#10 Douglas SKY 9 foot #8 $695.00
The Douglas SKY won our last 6-Weight Shootout, and here it puts in an impressive performance as an 8-weight. There are a lot of things to like about this rod – the appearance, the craftsmanship, the components, the performance, the warranty, and the price. I love the fast action that has very good butt and mid-section power, combined with a slightly softer tip. This produced an impressive performance at all distances. The SKY is designed here in the US by Fred Contaoi, but manufactured in Korea at the same plant that produces Hardy and Loop rods.
My only gripe is the swing weight, which like the BVK, is heavier than all the top rods. Like the other SKY rods, this is a good-looking rod. The blank is finished in a matte finish, non-glare grey with glossy black wraps. A comfortable full wells handle is used with contrasting composite cork rings at top and bottom. The grey anodized, double uplocking reel seat matches the color of the blank. I found the rings easy to grip and tighten, and an additional thin nylon ring at the top of each ring provided a secure lock up on the heavier saltwater reels. A fairly wide but short extension butt is used with composite cork on the end that matches what is used on the grip. Douglas is one of the only manufacturers using the new Fuji Torzite guides as stripping guides. They have a slightly forward angle that allows line to shoot more easily. The rest of the guides are the good flexible nickel/titanium one-foot guides with an oversize tiptop. This whole guide set-up works great, and allowed the line to shoot like crazy. I also love the rod sock that Douglas designed – one that will allow a rod that is put away wet to dry quickly.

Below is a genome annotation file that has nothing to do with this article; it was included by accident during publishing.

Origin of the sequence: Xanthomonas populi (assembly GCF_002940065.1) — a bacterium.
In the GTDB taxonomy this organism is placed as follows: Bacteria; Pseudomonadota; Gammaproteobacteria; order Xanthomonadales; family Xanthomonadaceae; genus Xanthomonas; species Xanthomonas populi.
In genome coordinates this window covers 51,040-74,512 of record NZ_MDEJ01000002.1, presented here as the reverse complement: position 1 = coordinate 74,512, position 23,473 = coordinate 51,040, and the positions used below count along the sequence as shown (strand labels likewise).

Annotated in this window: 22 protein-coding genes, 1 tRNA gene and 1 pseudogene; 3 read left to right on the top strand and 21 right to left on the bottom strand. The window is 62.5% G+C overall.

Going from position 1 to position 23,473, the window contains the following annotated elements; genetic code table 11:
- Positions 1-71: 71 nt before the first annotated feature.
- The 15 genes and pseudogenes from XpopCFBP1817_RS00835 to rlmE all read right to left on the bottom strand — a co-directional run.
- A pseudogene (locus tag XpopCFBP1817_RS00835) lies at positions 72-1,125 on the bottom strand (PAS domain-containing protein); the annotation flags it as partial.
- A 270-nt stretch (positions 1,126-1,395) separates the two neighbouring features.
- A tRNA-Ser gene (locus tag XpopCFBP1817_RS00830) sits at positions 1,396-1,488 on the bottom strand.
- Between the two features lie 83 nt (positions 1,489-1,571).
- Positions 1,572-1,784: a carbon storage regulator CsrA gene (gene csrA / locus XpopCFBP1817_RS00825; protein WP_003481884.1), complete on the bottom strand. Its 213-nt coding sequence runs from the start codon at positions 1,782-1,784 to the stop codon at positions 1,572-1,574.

The Douglas warranty rated one of the very best. For $35, broken sections are replaced and the turn around time is two weeks or less.
Performance at 35 feet: 19 points out of 20
Good, but the heavier swing weight hurt the feel I was getting.
Performance at 60 feet: 19.2 points out of 20
I’m working harder than with the Meridian or NRX to get the same kind of accuracy.
Performance at 80 feet: 19.5 points out of 20
The SKY certainly has plenty of power and now it helps produce nice loops and good accuracy, matching the Helios 3F and even the Meridian.
Performance at 100 feet: 19 points out of 20
A strong performance here, with lots of power on tap. As good as the BVK and Exocett and slightly better than the Helios 3F.
14. (tie) Douglas SKY 9’#8 4pc $695
After seeing the 9’ 6-weight Douglas SKY sweep the competition in our 2016 6-weight Shootout, (and knowing how much George loves the 9’ 7-weight version) we were all expecting a podium finish for the 8-weight SKY. Unfortunately, it was just a little too heavy and stiff in the tip to take top honors this go around.
When head rod designer Fred Contaoi heard where the SKY placed in this 8-weight Shootout he was disappointed but determined more than ever to tweak the SKY into a true winner. When lastly heard, he was in South Korea, working the factory to develop prototypes for an improved 8-weight SKY. We are looking forward to the results. Nevertheless, the current SKY really didn’t do that badly, especially when casting longer distances.
1st impressions: Interesting angle on Fuji Torzite shooting guides. Nice grip, similar to Meridian and Loop Cross SW.
Performance at 35 feet: 18 points out of 20
Very accurate, however, the SKY feels stiffer and heavier than the top rods when casting in close.
Performance at 60 feet: 18.5 points out of 20